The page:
The A4 Cabriolet is also bigger than before, and feels it. This is aided by a 100mm wheelbase stretch that noticeably opens up the rear seat area and delivers shoulder width increases of 33mm in the front and 52mm in the rear.
The boot is bigger too big enough that Audi is able to claim the A4 Cabriolet has the ability to carry two golf bags with the roof up – although the space decreases significantly when the roof is lowered into its special, flexible cradle.
The Cabriolet looks pretty good too, a successful translation of A4 styling themes that is particularly enhanced by the fact it sits 20mm lower than the sedans. A nice Audi touch is the finishing of the front windscreen pillars (specially reinforced in the Cabriolet) in brushed aluminium.
And the standard, smallish, 16-inch alloy wheels actually fit nicely into the low-slung side profile.
The convertible top (with glass rear window) is cleanly shaped and smooth in operation too, electro-hydraulically folding itself out of the way in not much more than 20 seconds – which is quite fast for a big, four-passenger roof.
From a safety perspective the Cabriolet measures up pretty well. Audi says the overall passive (post-collision) safety compares favourably with the A4 sedan.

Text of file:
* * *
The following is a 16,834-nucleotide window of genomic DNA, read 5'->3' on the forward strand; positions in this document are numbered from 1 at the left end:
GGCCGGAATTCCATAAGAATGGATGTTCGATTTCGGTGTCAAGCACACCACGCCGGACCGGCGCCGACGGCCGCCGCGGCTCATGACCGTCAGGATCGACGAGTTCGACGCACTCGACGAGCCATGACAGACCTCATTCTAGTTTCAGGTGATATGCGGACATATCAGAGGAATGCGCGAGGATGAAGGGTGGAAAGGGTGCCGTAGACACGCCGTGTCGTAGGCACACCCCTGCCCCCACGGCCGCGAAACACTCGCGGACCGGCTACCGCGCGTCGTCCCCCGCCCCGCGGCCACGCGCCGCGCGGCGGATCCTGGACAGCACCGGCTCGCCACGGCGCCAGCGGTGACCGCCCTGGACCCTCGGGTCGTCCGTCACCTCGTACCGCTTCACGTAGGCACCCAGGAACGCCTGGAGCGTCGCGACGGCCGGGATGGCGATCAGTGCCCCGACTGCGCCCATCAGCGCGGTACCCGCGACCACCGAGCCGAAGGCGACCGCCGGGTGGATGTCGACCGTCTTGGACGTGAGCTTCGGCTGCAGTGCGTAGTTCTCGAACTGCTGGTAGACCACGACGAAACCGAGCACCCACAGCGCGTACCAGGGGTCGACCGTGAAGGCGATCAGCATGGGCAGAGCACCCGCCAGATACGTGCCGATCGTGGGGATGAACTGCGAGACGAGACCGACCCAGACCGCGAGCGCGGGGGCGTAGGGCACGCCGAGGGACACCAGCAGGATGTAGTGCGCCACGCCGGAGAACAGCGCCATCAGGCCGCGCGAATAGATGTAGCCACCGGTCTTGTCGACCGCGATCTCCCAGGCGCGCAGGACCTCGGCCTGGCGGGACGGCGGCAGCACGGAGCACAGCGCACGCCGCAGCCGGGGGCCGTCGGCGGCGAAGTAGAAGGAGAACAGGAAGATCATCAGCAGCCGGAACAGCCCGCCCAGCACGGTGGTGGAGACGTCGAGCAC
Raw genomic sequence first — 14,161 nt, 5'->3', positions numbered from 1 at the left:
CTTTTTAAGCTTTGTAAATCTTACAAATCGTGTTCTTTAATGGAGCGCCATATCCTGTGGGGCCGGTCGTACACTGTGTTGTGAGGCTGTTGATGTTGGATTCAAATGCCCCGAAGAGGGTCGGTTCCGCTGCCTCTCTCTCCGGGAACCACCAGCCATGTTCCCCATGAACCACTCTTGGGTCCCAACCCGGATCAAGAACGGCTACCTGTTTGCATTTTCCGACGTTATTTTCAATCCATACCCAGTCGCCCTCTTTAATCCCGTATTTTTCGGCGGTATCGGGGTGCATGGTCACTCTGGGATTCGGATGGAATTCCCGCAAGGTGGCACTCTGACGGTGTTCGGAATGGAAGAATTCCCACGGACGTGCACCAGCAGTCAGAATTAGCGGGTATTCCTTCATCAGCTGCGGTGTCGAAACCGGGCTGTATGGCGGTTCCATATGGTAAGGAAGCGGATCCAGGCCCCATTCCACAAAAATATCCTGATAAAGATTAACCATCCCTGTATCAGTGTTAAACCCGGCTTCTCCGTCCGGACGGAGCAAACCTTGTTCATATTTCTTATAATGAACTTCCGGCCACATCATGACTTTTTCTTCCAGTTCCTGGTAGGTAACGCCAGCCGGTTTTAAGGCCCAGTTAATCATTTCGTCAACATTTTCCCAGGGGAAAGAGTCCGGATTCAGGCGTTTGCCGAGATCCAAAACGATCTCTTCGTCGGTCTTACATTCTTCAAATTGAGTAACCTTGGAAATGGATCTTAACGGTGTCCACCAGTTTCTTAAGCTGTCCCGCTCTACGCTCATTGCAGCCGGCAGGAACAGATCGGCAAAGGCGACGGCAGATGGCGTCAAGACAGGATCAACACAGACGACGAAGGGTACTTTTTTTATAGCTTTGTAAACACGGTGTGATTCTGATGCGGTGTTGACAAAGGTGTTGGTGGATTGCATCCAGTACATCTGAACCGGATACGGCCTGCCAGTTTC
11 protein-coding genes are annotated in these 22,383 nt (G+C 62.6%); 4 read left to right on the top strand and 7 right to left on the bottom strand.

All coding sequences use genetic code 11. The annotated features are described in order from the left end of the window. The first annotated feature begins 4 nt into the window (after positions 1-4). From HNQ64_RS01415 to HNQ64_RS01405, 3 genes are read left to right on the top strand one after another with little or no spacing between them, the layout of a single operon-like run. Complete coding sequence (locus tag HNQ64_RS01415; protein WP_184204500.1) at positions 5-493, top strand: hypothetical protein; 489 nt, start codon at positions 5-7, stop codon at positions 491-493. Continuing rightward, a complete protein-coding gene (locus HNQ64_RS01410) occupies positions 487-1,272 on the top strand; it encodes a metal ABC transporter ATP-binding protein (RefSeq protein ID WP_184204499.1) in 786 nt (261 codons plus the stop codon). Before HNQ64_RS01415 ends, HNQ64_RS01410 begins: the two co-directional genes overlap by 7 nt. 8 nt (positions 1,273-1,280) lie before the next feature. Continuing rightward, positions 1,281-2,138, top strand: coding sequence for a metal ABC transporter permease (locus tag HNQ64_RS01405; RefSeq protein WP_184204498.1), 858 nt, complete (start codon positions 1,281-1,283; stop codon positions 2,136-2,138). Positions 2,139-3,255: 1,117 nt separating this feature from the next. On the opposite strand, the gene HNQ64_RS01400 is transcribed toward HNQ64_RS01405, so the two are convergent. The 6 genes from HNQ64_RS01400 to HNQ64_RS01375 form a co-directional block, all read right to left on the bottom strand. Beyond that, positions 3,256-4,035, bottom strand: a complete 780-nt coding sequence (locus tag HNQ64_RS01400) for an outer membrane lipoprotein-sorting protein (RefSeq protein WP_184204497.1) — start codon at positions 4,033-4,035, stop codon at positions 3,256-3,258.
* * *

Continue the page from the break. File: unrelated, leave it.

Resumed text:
Two automatic, pop-up rollbars, emerging from behind the rear seats and working in conjunction with the reinforced windscreen pillars, protect the passenger area in the event of a rollover.
And there is of course the usual complement of airbags, including seat-mounted side bags in the front to protect from side-on collisions.
Two powerplants are available with the Cabriolet a recently introduced 1.8-litre turbo and Audi’s 3.0-litre V6. Both come only with Audi’s Multitronic constantly variable transmission.
The test car was the new four-cylinder turbo, which is the "entry level" version at around $85,000 - or about $20,000 less than the V6. That makes it dearer than the base Saab, but a lot less than the BMW 330i convertible (which is about lineball with the A4 V6).
Equipment levels are (just) up to scratch for the money: leather upholstered seats with electric lumbar support in the front, trip computer, rear-seat ski-bag, CD player, climate-control air-conditioning, alloy wheels and remote central locking are standard.